As the end of winter draws nearer, it’s time to start planning what the warmer months of your year are going to look like– for you, and also for your equipment! A snowplow that is improperly stored is a snowplow that isn’t going to last you a terribly long time, and you’ll end up pouring more time, money, and effort into repairs and replacements than you really need to. Taking the time to do some end-of-season maintenance on your snowplow can end up paying dividends down the line. Not only will it keep your equipment in good shape for longer, but you’ll be able to take the plow out of storage and be ready to start working quickly and easily at the start of the next winter! Here’s what your post-season maintenance for your snowplow should include.
Over the course of the winter, your plow is exposed to lots of different substances that you don’t want sitting on it for long periods of time. This includes not only dirt and debris from the roads, but also salt, sand, old grease, and other nasty things. The first step in your routine before you put your plow away for the year should always be a deep clean to ensure that it’s not covered in any gunk that will corrode or damage it during the off season.
Once your plow is clean, it’s a good idea to check over your paint job and touch up any chipped or worn spots. Depending on the material your plow is made of, unpainted spots could be prone to rust, and even if you aren’t using a plow that might rust, a good coat of paint helps to protect the base material from other corrosive substances that might damage it.
You should be doing this during your pre-season check and throughout the winter as well, but before you put your plow away for the warmer months, give it one last good check over the hydraulic system. Take a look at the pump and connections, looking for loose connections and damaged or worn-out hoses and fittings. It’s also wise to change the hydraulic fluid before the plow goes into storage.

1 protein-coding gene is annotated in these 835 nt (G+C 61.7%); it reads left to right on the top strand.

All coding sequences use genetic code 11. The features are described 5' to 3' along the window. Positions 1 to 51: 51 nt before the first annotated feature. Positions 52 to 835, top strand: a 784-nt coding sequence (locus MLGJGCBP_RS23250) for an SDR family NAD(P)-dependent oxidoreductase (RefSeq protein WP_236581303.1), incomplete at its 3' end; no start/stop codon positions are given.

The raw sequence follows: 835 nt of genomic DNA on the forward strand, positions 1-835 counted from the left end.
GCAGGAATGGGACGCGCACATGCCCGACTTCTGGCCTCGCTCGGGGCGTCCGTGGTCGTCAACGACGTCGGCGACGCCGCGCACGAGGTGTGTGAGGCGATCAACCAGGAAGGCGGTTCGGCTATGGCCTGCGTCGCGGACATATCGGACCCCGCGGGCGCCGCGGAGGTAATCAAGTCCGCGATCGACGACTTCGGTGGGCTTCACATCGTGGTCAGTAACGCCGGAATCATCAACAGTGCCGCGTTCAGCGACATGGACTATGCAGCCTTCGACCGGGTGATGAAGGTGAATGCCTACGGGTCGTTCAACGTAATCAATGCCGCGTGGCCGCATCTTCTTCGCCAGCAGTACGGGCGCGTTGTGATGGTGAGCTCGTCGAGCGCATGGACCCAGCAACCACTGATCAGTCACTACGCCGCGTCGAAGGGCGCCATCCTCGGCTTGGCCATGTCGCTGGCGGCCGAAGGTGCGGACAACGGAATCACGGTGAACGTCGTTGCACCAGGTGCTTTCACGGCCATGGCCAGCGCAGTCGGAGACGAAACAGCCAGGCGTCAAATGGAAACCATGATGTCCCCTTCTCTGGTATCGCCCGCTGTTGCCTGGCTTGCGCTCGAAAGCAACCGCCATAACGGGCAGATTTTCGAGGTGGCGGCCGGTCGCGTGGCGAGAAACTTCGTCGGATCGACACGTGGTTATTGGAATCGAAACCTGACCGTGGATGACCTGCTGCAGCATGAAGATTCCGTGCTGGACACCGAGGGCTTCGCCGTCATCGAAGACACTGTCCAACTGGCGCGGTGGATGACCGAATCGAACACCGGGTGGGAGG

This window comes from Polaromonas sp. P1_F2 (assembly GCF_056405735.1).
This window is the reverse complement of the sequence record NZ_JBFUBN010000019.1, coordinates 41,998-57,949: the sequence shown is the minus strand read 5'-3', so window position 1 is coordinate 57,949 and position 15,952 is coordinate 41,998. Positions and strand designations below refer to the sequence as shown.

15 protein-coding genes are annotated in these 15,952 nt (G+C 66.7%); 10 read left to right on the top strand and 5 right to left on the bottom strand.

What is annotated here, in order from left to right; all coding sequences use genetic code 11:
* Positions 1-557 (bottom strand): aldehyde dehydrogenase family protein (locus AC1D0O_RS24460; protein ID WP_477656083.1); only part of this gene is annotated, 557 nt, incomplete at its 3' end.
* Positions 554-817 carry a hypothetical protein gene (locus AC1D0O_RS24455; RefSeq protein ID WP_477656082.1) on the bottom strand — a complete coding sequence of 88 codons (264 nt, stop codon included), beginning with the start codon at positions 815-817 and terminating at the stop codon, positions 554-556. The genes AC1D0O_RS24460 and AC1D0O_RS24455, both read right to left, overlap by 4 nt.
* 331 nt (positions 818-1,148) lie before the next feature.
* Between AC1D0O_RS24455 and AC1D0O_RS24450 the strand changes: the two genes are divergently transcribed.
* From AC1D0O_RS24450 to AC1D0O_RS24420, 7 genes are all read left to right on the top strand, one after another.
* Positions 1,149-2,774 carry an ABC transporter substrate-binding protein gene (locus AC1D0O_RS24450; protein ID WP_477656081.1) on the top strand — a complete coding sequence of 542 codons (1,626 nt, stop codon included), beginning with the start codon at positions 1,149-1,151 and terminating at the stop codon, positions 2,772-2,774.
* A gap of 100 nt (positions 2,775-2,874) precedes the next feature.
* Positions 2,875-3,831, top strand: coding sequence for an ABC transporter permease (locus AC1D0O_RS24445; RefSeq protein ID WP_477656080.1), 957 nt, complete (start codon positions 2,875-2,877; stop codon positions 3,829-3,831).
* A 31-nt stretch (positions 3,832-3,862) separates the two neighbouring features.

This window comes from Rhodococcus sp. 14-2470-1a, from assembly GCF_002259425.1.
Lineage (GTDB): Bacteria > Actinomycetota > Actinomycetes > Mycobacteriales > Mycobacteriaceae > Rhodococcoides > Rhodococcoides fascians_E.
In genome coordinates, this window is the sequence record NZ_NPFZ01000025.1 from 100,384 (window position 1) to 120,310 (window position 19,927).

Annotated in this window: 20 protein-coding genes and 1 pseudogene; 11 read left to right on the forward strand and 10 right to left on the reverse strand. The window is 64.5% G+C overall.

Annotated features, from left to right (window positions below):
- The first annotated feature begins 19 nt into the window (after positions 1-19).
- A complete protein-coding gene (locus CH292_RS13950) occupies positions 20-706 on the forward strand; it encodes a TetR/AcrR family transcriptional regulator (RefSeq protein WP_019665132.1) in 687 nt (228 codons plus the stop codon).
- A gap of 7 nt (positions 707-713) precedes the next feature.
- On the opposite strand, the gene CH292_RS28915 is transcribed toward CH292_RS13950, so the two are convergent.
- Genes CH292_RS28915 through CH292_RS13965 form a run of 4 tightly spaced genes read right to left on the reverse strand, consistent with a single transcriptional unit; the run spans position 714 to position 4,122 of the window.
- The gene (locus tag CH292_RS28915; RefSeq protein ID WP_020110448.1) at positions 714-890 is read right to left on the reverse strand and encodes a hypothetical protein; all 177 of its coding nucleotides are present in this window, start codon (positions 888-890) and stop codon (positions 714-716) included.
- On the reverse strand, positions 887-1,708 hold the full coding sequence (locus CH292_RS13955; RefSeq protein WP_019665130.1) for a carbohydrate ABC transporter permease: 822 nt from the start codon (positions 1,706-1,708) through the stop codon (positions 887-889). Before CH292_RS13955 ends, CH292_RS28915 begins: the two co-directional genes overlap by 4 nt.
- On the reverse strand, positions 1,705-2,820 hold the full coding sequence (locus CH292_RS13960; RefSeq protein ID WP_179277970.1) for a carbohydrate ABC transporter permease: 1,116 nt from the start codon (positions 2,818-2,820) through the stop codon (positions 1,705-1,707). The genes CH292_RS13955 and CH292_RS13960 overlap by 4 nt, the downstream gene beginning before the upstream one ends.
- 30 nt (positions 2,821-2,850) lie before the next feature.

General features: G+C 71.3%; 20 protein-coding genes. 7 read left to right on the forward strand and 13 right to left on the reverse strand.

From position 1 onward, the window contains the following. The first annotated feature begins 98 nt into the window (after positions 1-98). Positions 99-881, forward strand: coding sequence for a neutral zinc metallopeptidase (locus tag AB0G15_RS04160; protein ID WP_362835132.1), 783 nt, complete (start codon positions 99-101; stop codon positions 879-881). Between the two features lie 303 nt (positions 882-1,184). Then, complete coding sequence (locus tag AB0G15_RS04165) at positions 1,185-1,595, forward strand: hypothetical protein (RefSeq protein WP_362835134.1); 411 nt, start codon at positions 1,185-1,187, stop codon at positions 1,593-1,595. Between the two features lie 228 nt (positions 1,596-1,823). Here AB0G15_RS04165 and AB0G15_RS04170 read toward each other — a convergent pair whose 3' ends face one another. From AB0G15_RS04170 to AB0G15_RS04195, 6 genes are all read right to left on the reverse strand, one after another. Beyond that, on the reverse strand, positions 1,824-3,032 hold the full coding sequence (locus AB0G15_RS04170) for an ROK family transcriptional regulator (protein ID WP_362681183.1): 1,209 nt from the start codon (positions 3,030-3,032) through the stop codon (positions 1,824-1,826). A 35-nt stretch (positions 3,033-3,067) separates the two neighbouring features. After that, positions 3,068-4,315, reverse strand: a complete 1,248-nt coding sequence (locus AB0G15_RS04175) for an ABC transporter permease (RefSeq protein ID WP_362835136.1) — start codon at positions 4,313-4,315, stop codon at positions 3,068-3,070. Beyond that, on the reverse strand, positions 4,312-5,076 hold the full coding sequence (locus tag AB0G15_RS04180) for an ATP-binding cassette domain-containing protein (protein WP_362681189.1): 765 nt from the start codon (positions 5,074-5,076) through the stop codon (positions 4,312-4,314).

While your plow is spending the off-season in storage, it doesn’t need to have the springs tightened up to a workable tension– after all, it’s not going to be working! Loosen up the spring tension before you put your plow away for the season, and retighten the springs again when it’s time to start plowing again in the winter.
A well-greased plow is protected from moisture and its requisite damage during the summer months, so make sure that you hit the snowplow’s moving parts, like pins, joints, and pistons, with a healthy layer of lubricant during your post-season maintenance. The electrical components of the plow need their fair share of grease, too– a coat of dielectric grease will help to protect them from corrosion.
Cover and Store
Once everything is all ready for a long summer’s nap, it’s time to cover and store your plow! Adding a cover creates one last layer of protection from anything that could damage your plow during the off-season, so it’s an important step and not one that should be skipped. You should always store your snowplows indoors if you can, so that they can be kept out of the high temperature fluctuations of the hot summer days and cooler nights and so that they won’t be out in the weather all season.
If you take the time to run through these steps before putting your snowplows away for the year, you’ll be making a wise investment in the future of your equipment, and doing yourself a favor for when it’s time to get back out on the streets again next winter! If you’re interested in learning more about snowplow maintenance and how to get the most out of your plows, you can continue to read our blog here at Levan Machine and Truck Equipment.